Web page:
I’m not a fan of helicopter parenting. Part of that results from the fact that I was always too busy socializing with other adults than to actually pay attention to my son freaking another 3-year-old out about some Scooby Doo zombie mystery. (Or spitting with bull’s-eye precision down a plastic volcano at an indoor play yard. That went over really well with the yuppie parent in the Ugg boots who called Security on me when I told her to buzz off and stop acting like a Nazi.)
My flaws aside, I do believe that our kids have to fight their own battles or we’ll end up with adult babies who cry the moment their boss tells them their perfect presentation actually was more of a bomb than Miley Cyrus’s latest performance. It’s up to us to teach our kids how to navigate tricky waters — not row the boat for them.
But when does the boat get so full of water it’s time to call in the rescue? I know that with my son and his “bully” situation, we’re far from calling in for a rescue. But, truth be told, I went behind his back and told a friend of mine (whose kid is friends with one of the bully kids) to have “the kindness conversation” with her son.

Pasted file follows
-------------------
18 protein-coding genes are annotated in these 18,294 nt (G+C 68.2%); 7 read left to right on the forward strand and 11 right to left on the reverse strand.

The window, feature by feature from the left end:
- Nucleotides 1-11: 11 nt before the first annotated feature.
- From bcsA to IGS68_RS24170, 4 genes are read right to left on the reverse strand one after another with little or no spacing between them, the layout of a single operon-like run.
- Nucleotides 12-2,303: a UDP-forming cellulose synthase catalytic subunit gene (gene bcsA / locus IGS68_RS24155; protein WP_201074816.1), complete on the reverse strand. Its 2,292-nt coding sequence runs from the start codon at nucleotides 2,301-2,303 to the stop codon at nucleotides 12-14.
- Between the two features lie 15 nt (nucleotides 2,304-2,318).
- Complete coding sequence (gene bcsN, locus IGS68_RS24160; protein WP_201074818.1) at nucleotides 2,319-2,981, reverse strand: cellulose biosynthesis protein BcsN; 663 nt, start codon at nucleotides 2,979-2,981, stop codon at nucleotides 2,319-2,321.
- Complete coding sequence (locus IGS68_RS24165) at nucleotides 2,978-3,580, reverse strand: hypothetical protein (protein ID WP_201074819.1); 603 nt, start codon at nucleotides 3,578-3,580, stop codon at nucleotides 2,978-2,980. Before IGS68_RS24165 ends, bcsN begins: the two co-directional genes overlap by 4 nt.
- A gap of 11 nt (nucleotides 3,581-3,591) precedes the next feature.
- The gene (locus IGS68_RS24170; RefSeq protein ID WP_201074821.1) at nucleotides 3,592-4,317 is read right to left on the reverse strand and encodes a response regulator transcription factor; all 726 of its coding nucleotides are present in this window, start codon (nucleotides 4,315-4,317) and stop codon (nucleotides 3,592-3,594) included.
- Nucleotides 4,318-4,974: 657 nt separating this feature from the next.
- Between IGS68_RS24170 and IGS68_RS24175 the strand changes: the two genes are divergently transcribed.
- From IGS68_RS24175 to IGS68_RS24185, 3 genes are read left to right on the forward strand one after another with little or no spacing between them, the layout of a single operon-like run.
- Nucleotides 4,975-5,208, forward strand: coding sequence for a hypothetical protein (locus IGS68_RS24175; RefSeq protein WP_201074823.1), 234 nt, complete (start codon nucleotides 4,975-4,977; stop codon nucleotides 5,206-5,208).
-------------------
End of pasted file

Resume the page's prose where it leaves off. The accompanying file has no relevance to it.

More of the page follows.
Is that too sneaky? Would you do that? And furthermore, do you think I was too hard on my son when I told him that those kids just didn’t like him, like in the last post?
A few of my friends had looks of “ewww” on their faces when I told them the story. I saw it as being practical and enlightening. They saw it as a bit harsh. Would love your opinion.
P.S. — One of you wants my supplement list. I will do that next post for you. I will say for now, however, we are off the focus pills. Intuniv was great for 1.5 years, but my kid wanted a break from feeling tired and sleepy. He said it made him feel less like himself. My motto is always to go more drastic when a kid’s social, emotional and academic life are threatened. (Maybe I need to remember that advice with the bully situation also!)